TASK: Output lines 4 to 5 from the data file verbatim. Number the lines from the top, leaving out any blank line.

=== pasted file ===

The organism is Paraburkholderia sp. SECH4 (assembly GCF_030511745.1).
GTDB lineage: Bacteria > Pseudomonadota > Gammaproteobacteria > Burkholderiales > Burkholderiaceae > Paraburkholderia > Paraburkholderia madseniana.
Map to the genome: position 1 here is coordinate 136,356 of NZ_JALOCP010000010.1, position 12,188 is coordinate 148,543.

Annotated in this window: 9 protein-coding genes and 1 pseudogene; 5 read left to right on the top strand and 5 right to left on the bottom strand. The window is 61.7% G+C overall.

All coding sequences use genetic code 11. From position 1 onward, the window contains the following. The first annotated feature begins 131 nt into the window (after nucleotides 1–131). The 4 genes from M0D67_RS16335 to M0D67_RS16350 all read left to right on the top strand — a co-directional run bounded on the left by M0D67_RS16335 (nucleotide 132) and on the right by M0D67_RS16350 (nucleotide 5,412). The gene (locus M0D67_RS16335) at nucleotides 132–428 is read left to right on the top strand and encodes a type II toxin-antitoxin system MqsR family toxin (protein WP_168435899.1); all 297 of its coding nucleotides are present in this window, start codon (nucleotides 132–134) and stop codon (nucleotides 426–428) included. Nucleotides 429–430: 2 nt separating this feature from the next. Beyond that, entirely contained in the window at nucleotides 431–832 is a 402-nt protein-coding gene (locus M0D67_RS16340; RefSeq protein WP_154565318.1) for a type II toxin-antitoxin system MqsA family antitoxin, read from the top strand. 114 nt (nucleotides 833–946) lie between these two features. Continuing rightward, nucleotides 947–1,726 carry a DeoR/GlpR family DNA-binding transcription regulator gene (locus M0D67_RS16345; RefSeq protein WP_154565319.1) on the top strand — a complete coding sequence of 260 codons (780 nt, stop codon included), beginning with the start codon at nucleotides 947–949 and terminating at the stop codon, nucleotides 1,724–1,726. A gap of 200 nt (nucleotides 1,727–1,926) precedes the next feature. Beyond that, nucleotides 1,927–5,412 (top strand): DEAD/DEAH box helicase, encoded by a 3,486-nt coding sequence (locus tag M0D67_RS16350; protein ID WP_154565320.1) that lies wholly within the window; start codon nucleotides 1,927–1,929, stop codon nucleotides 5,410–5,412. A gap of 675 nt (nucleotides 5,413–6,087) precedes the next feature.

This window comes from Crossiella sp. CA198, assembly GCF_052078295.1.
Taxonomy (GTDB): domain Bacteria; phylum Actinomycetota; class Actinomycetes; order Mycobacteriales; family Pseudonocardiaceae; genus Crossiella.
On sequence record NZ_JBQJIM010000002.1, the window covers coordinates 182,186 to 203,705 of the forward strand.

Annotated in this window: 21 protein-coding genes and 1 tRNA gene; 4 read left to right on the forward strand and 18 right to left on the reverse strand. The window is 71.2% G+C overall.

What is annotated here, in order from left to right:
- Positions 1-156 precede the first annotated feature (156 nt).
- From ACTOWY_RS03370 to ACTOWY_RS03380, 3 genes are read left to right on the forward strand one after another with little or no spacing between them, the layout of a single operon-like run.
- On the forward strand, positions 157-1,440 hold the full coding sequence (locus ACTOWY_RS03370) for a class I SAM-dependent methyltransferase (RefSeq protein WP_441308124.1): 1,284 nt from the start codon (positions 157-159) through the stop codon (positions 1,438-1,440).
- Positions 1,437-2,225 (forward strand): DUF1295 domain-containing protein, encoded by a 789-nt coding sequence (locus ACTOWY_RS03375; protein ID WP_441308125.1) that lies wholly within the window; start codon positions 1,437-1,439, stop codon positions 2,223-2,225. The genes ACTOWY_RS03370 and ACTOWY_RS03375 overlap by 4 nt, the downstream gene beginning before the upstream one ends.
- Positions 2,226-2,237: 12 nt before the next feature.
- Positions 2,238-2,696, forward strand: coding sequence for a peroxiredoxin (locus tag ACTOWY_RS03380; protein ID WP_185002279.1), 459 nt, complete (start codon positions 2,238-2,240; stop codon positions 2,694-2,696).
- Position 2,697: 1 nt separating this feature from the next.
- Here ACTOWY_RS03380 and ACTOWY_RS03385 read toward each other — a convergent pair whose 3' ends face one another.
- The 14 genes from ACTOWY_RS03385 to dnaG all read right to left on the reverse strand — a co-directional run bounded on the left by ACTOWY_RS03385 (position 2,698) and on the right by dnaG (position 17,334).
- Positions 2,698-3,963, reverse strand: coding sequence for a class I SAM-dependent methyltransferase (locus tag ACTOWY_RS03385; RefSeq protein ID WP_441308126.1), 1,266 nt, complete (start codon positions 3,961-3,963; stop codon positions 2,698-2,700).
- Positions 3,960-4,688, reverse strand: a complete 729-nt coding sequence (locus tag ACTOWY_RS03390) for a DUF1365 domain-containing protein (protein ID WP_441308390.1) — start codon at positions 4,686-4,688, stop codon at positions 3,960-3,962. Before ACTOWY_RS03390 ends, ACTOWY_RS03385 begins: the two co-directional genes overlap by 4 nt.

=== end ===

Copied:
Annotated in this window: 9 protein-coding genes and 1 pseudogene; 5 read left to right on the top strand and 5 right to left on the bottom strand. The window is 61.7% G+C overall.

All coding sequences use genetic code 11. From position 1 onward, the window contains the following. The first annotated feature begins 131 nt into the window (after nucleotides 1–131). The 4 genes from M0D67_RS16335 to M0D67_RS16350 all read left to right on the top strand — a co-directional run bounded on the left by M0D67_RS16335 (nucleotide 132) and on the right by M0D67_RS16350 (nucleotide 5,412). The gene (locus M0D67_RS16335) at nucleotides 132–428 is read left to right on the top strand and encodes a type II toxin-antitoxin system MqsR family toxin (protein WP_168435899.1); all 297 of its coding nucleotides are present in this window, start codon (nucleotides 132–134) and stop codon (nucleotides 426–428) included. Nucleotides 429–430: 2 nt separating this feature from the next. Beyond that, entirely contained in the window at nucleotides 431–832 is a 402-nt protein-coding gene (locus M0D67_RS16340; RefSeq protein WP_154565318.1) for a type II toxin-antitoxin system MqsA family antitoxin, read from the top strand. 114 nt (nucleotides 833–946) lie between these two features. Continuing rightward, nucleotides 947–1,726 carry a DeoR/GlpR family DNA-binding transcription regulator gene (locus M0D67_RS16345; RefSeq protein WP_154565319.1) on the top strand — a complete coding sequence of 260 codons (780 nt, stop codon included), beginning with the start codon at nucleotides 947–949 and terminating at the stop codon, nucleotides 1,724–1,726. A gap of 200 nt (nucleotides 1,727–1,926) precedes the next feature. Beyond that, nucleotides 1,927–5,412 (top strand): DEAD/DEAH box helicase, encoded by a 3,486-nt coding sequence (locus tag M0D67_RS16350; protein ID WP_154565320.1) that lies wholly within the window; start codon nucleotides 1,927–1,929, stop codon nucleotides 5,410–5,412. A gap of 675 nt (nucleotides 5,413–6,087) precedes the next feature.